Big challenges for Vietnam's education policy

The article introduces in its first part some considerations about

the connection between economic development, social change and education

for successful developing strategies. Then the present situation in Vietnam is

sketched. Against this background, challenges and  above all  opportunities

for educational basic orientations will be discussed as they are relevant for

a country like Vietnam being in a comprehensive transformation process

which is about to shake the very foundations of the whole of society. Finally

some of the most urgent actual reform tasks of the Vietnamese educational

sector are discussed.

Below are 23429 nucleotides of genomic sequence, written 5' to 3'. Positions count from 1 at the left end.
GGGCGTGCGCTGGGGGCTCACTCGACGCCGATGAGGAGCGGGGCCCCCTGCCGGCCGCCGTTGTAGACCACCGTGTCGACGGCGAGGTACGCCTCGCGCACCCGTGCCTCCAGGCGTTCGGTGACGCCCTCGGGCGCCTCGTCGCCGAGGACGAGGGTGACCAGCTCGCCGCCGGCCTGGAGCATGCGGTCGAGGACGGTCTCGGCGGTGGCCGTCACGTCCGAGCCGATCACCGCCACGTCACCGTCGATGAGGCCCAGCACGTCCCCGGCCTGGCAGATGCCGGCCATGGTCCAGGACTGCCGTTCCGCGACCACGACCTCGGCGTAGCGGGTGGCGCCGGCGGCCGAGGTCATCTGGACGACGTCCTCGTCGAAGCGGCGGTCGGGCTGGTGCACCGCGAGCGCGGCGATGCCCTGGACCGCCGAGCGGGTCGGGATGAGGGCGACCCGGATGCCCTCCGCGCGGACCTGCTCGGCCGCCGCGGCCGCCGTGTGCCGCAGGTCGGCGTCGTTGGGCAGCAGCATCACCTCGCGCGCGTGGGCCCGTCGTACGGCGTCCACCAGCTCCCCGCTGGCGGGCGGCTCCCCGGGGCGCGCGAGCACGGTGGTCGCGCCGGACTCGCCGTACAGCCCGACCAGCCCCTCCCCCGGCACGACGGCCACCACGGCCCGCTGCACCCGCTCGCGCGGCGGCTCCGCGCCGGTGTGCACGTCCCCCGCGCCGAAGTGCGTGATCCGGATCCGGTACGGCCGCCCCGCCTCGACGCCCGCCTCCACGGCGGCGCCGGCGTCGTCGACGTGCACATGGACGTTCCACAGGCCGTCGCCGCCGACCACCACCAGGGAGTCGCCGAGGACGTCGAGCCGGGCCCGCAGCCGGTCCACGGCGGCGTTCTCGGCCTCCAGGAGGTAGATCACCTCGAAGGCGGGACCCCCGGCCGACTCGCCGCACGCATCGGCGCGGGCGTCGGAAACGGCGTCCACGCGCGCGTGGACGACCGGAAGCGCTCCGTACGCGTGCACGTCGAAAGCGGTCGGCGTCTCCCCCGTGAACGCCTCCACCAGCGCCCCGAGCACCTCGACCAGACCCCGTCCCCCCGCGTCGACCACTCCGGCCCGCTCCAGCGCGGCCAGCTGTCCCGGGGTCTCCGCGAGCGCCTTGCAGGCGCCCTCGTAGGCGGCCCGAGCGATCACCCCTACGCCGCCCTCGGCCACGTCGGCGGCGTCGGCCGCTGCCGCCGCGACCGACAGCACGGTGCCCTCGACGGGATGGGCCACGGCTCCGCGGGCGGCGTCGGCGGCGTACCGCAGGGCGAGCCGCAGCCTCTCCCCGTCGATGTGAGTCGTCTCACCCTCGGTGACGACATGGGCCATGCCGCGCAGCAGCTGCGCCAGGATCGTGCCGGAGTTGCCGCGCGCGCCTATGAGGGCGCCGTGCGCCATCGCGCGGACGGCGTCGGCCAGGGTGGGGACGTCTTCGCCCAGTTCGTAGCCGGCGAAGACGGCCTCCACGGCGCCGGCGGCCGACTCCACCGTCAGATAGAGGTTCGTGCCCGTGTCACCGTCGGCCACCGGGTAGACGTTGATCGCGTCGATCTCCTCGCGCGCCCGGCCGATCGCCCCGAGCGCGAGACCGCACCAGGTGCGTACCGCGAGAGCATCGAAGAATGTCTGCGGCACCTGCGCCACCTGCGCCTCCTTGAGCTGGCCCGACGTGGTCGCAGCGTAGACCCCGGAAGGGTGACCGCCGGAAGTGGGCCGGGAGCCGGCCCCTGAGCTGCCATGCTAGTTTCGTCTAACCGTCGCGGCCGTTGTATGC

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BIG CHALLENGES FOR VIETNAM'S EDUCATION POLICY Nguyen Thi Phuong Hoa Hanoi National University of Education Abstract.The article introduces in its first part some considerations about the connection between economic development, social change and education for successful developing strategies. Then the present situation in Vietnam is sketched. Against this background, challenges and  above all  opportunities for educational basic orientations will be discussed as they are relevant for a country like Vietnam being in a comprehensive transformation process which is about to shake the very foundations of the whole of society. Finally some of the most urgent actual reform tasks of the Vietnamese educational sector are discussed. 1. Introduction Since the beginning of the Doi Moi Policy, only two decades from now Vietnam is changing rapidly, causing a lot of asynchronicities between tradition and modernity. While the booming economy develops huge impacts on prosperity regarding ma- terial needs, cultural sub-systems like education are reaching limits which have to be addressed urgently. The following article introduces in the first part some con- siderations about the connection between economic development, social change and education for successful developing strategies. Then the present situation of Vietnam is sketched. Finally some of the most urgent actual reform tasks of the Vietnamese educational sector are discussed. 2. Content 2.1. The relationship of economic development, social change and education From the perspective of no-market-steered social systems like justice, public manage- ment and education, the fact is often overlooked that economy is the productive and 1 dynamic core of modern societies, and consequently those societies are dominated entirely by economic postulates. At the same time, there is also the fact that world- wide all dynamic economies are functioning according to market principles. They raise the chance of prosperity for wide population circles, for innovation of tech- nology and services and for a careful resource consumption to mention only three of the most attractive possibilites. Traditionally, the "hard" factors ground, capital and labour stand in the foreground. However, the more efficient and differentiated a national economy is, the more important infrastructural conditions become. Like a functioning judicial system, an efficient monetary system, a differentiated network by norms and standards etc. Not least, of course, the education and the training system has to be named. Beyond plausibility these crucial infrastructure factors, however, can be correlated mostly directly to economic performance. Which specific judicial system, for instance, leads with which changes to which overall economic effects? This entails the scientific classification of such "soft" factors enabling eco- nomic growth which has been investigated relatively limited up to now. The question araised from the relationship between economy and education, led until recently to completely opposite scientific answers between no measuring effects and unequivocal effect connections as it is expressed symptomatically in the title of a Working Paper of the US National Bureau of Economic Research:  Does schooling cause growth or the other way round? [1]. Why make most societies worldwide (governments, enterprises, private financiers, families, individuals) such considerable education strains, in the assumption that it is useful to them? A direct and general causal connection between education level (no matter how it is defined in detail) and economic efficiency does not seem to exist anyway, and yet the three PISA (Programme for International Student Assessment) studies carried out since 2000 give inconsistent clues about this question [2]. The reasons for high educational investments are varied and are founded only partly economically. So a high education and training level enjoys in most cultures high social recognition (with major individual and social consequences also of eco- nomic nature). For the better educated and qualified their higher educational level pays off by higher incomes and more pleasant working conditions. Accordingly gov- ernments and private financiers support these efforts of their elites for legitimate considerations. On the other hand, they assume that a well educated and qualified population is also favorable for economic efficiency. Enterprises start out from the fact that the investments in the qualification of their employees directly matters to the enterprise's successes, at least, as long as the job market does not provide enough certified and cheap manpower. Meanwhile a wide spread acceptance is still not scientific proof and under the absence of a clear and countable correlation between education investments and economic growth is often considered as investments on suspicion, always in danger of being understood as consumptive costs and of being neglected behind other growth strategies (between the exploitation of cheap, slightly certified labour forces and 2 military expansion). Since in all modern societies the economic imperative influences all sustainable investments an empirically compelling correlation between education and economic performance, between education investments and economic growth could strengthen the strategic position of the educational sector in the competition with other infra-structural sub-systems. Moreover, only such an unequivocal link can motivate governments to invest in education for economic consideration. For some decades such correlations are fundamental in the theoretical ap- proaches of " Human Capital, thus in the assumption that education investments into the production factor "labour" lead to a higher economic achievement. All con- cerned investigations have proved a positive correlation: the closer the qualification is to the professional education, the more distinctive is this relation [3]. It is merely unclear, to what extent this general economical statement remains valid at the level of single states and enterprises which can supply themselves in well equipped and increasingly worldwide job markets. The necessity to invest in Human Capital mat- ters naturally also to educational levels below professional training on which the basic cultural skills reading, writing and calculating are provided [4]. 2.2. The Crucial Importance of Social Capital The question remains about the genuine economic effects of general education ex- ceeding by far merely the acquisition of basic skills. Hereby the addressed relation- ship between higher general education and economic efficiency corresponds directly with the Social Capital approaches which introduce the social integration achieved by education as an economically effective factor. The most influential definition of Social Capital comes from Robert Putnam: Social Capital consists of "features of social organisation such as trust, norms and networks that can improve the efficiency of society by facilitating co-ordinated actions" [5]. Since on this field, complicated model-based assumptions and measuring tasks are imperative, the scientific clarity of such statements is far lower than the area of Human Capital approaches. Never- theless, most Social Capital researchers suppose with good reasons and increasingly also with valid empiric evidences that general education is profitable by itself. In addition, it is obtaining and gaining importance for Knowledge - Economies and it can be seen as "basic commodity" of pluralistic societies [6]. From all that results at first that all societies which place importance on con- tinuous social progress (closely connected with market oriented growth economies) have to carry out an active, quality-oriented and investment-intensive education and training policy with high priority. While the developed countries of the west dispose of abilities of self-organization and more or less far going welfare state structures acquired during generations; this does not apply for developing countries. In rebuild- ing modern societies they can fall back only occasionally on traditional experiences. Instead, they see themselves in dramatic change processes which, first of all destroes the old, rural solidarity traditions, endanger the cohesion of the entire society. In 3 consequences the importance of modern Social Capital production via broad gen- eral schooling is even more important for developing countries than it is for the western countries. 2.3. The Vietnamese Situation To prepare for the UNESCO 2008 Education for All Global Monitoring Report the recently published country profile of Vietnam emphasizes - besides some heavy problem complexes - the considerable achievements of the country's education policy and presents a lot of convincing figures [7]. This appraisal stands in a long line of comparable surveys. They confirm in almost all cases and most impressively that Vietnam's preschool and school system plays a much higher league than its economic developing level supposes. The same picture shows university attendance and tertiary graduations, although to a reduced extent. From all of those it can be concluded that the Vietnamese mixture of economic liberalization in a political socialist framework obviously pursues a pretty successful strategy in the education sector, also in attempting to develop education systematically from the bottom up. So the contribution of the developed education system in Vietnam, despite all its weaknesses, to the social and economical transformation can hardly be over estimated. On the one hand all key indicators allow a light optimistic outlook on a basic and sustainable transformation of the traditionally agrarian stamped Viet- namese economy into a prospering industrial and partly also into a service economy. On the other hand, the demand for certified manpower will also increase which is the greatest challenge for the education and training system. Otherwise, it will be- come a major obstacle for the further development of the country's economy. So it is already recognizable, with concentration on the urban conurbations and here, above all, Ho Chi Minh City and Hanoi, that sectored increasing demand for well qualified manpower is meeting scarce labour markets. Combined with the spread of less qualification of even university graduates this shortage threatens to become a structural growth brake. Against this background, the production of adequate social capital by ed- ucation standards in a multiple bridge-function between old and new orientations, the history and the future as well as the principles of traditional and modern school pedagogy. Schools, colleges and universities are key institutions in delivering social and cultural integration and in establishing higher levels of education and train- ing. If the system breaks of such ranges almost everything comes under a question: the traditional terms of social relations, the communication behavior, the world view, values and many other personality-settings will experience significant alter- ation. If this integration fails, a cultural uprooting and helplessness threaten to face the omnipresent new materials and cultural offers. However, at the same time, this "bridge" itself is under comprehensive re-construction and the whole scale of reform- management and educational effectiveness is asked to make it fit for this tremendous 4 job. The open questions following this perspective on the welfare of the society as a whole are more numerous than conclusive answers: What does a high level of knowledge, competence and moral stability mean concretely? Which learning aims and learning contents are asked? How should the education system learning patterns be established to enable the young generation to deal successfully and innovatively with the coming challenges, personally, socially and as the labour force of an up- coming developing country? In particular, the last aspect must deal with a high degree of insecurity, because Vietnam's future is uncertain and directly applicable experiences from other countries are rare. 2.4. Threats and Opportunities The systematic investigation of the general learning conditions provided by the changing environment of the Vietnamese people in general and of the younger gen- eration in particular imposes immense tasks on socialization and education research in Vietnam. Since the issues in question are predominantly arising from endogenous processes, research results and experiences from other countries may be helpful but the knowledge base and the problem solving strategies have to be developed in Viet- nam itself. The starting point is in any case the status quo of Vietnamese traditions, values and development aims. A consideration of these basic elements in their com- plete width would burst the frame of this article. Here I can indicate only some points which in my opinion which are vital to understanding the specific complexity of the current and outstanding Vietnamese educational reform, its opportunities and its risks. ∗ During the wars and during the following years when the entire country had to master the dreadful war results the Vietnamese people lived an extremely hard life under tremendous deprivation. Priority for all during these years was the fight for Vietnam's independence, to supply the suffering people with sufficient means to survive and immediately after the war to establish political integrity and stability. Consequently most Vietnamese at this time used to have a pretty simple personality ideal, stamped by traditional and war-conditioned virtues. In time of war and under the living conditions in a subsidized and planned economy opportunities and the need for scrutinizing the usual, discussing problems and looking for new and uncon- ventional solutions was strictly limited. Learning at school and outside had to occur almost completely after detailed guidelines delivered by central authorities. Every- body was taken care of and guided by the state and by the family. So for youngsters questions about the personal way of life or even of the choice of career were not a subject to be discused. Instead considerations about the future were barely directed upon basic or practical necessities and needs, they were determined to a large extent by prevailing settings of the social surroundings. Passiveness, conformity and lack of independence were broadly spread. However, modernizing societies in general and 5 market economies in particular requires from every person just the opposite: a high level of self-consciousness, an elaborated sense of self-responsibility and the ability to cope with a personal perspective of life. The individual must co-ordinate his own interests and needs pragmatically with those of his social environment, must act self-initiatively and has to realize long-term chances and risks. According to these new challenges many young Vietnamese now orientate less on professions which tra- ditionally promise high reputation. They strive for occupations promising a "better life" in which material welfare plays an important role. They must set themselves (partly with the help from their families) goals and have to exert themselves in order to reach them. Regarding the social integration and adaptability of the young peo- ple from to day's Vietnam one can ascertain much more dynamism than in earlier times. ∗ The value system, closely linked with the striving for a desired "personality profile" is under rapid change for the younger generation of today. The old ideal is determined by traditional morals and ethical values. It was formed and influenced quite substantially from Confucianism and Marxism. Diligence, politeness, respect- ful manners towards others, older people in particular, have been and still are the dominant primary virtues. Other virtues are not disregarded, but they are subor- dinated. A student with good school notes and well-behaved experiences and high appreciation of his classmates and his social environment. Today's young generation begins to act, instead, pragmatically, accordingly its orientation generally becomes more material. Indeed, industrious learning and good behavior still enjoy broad re- spect (nevertheless even these virtues are under change). However, gradually they are loosing their dominant role. Young people are interested increasingly in hedonistic values. Nowadays not only good learning, but talent and competence are becoming more important. A youngster behaving only in a conformist manner cannot deal suf- ficiently with modern life's requirements particularly in the great cities of Vietnam. Much more success promises the dynamic and wilful personality type. The changing value system leads to changes in motivation, objectives and, not least, the way of knowledge acquisition. Today individuals incline rather towards learning what they hold necessary for their own sake including plenty of issues not incorporated in the school curriculum. Increasingly, personal decisions are made on what students judge as important for themselves and at the same time what should be inferior. Under the influence of the living conditions in a spreading market-economy people become more pragmatic and managing future by common sense becomes the imperative. ∗ The traditional relationship between teachers and students in the Vietnamese society is based on the principle: Honor to the master, respect to the teaching. Consequently teachers take an indisputable authoritarian position in this relation- ship. They are not only honored for their activity as a knowledge mediator and educator, but also they are a part of a special trusting relationship in some way comparable with a parent's position. Students recognize in them estimable person- alities with exemplary function. By the spread of market-economically elements all 6 over Vietnamese society also the education system is affected and commercial fea- tures are emerging: private schools liable to costs, private tuition, cost sharing for apprenticeship etc. Yet this commercialization is about to modify the traditional role sharing between master-teacher and student to a supplier - customer relation- ship. The used ethical-morally stamped teacher-student relationship is broken by pragmatic, increasingly also material exchange patterns. This is new, particularly for older Vietnamese and completely different from their traditional thinking. ∗ Thanks to the rapid development in science and technology and, above all, the revolution of information technology, together with the opening of policy and the efforts of the political leaders towards economic and cultural integration into the international community, the global world for the people in Vietnam becomes more and more concrete. The increasing use of the Internet and other modern means of information technology give the younger generation more and up to now unknown opportunities to obtain knowledge on their own and to come into contact with foreign cultures. Now students can acquire increasing knowledge from different sources, also without mediation of their teachers. New forms and methods of learning and training are available and about to drive out Vietnam's traditional teaching-learning culture. One remarkable result of this development to be emphasized is for Vietnam to be confronted freshly with the phenomenon of a culture independent of nation, this mixture of different life settings, life-styles and fast changing fashions swapping across the electronically linked "global village". So for the first time in Vietnamese history young people share common elements of this "world-culture" with their peers in other countries. For the moment that is a phenomenon above all in the big cities, but gradually it will penetrate throughout the whole country. 3. Conclusion These social changes are at present directly affecting the education system in Vietnam and triggering (not only here) urgent and fundamental reform needs. The educational politicians in Vietnam are thus facing immense tasks. On the one hand the traditional system is already on its edge, quantitatively and qualitatively. On the other hand, one can but does not want simply to give up all customary values and procedures in order to deliver them to a "laissez faire, laissez aller". Society clever integration concepts and new, modern educational aims and strategies are in demand and, above all, the cultivation of institutional and individual ability to take responsibility is asked. This is not less than a tradition break deeply intervening in used mentalities which must be conducted at the same time gently However, also under considerable time, pressure and against strong centuries-old traditions. REFERENCES [1] Bils, M./Klenow, P.J., 1998. By the way the authors are coming to clearly positive conclusions. Working Paper, No. 6393, US National Bureau of Economic Research, USA. [2] 2003. Learning for Tomorrows World. Organization for Economic Cooperation and Development (OECD), Paris. [3] 1998. Human capital investment, an international comparison. OECD, Centre 7 for Educational Research and Innovation, Paris. [4] October, 2002. Social and Human Capital in the Knowledge Society: Policy Im- plications. The Conference Paper, pp. 28-29, Brussels; 13-05-2008, comm/employment−social/knowledge−society/conf−en.htm. [5] Putnam, R., 1993.Making democracy work. University Press, pp. 167, Princeton. [6] Temple, J., 2000. Growth effects of education and social capital in the OECD countries. OECD Economic Department Working Papers, No. 263, Paris. [7] Nolven Henaff, Marie-France Lange, Tran Thi Kim Thuan, 2008. Education for All Monitoring Report 2008; 12-05-2008 , Viet Nam Country Case Study 2007, 8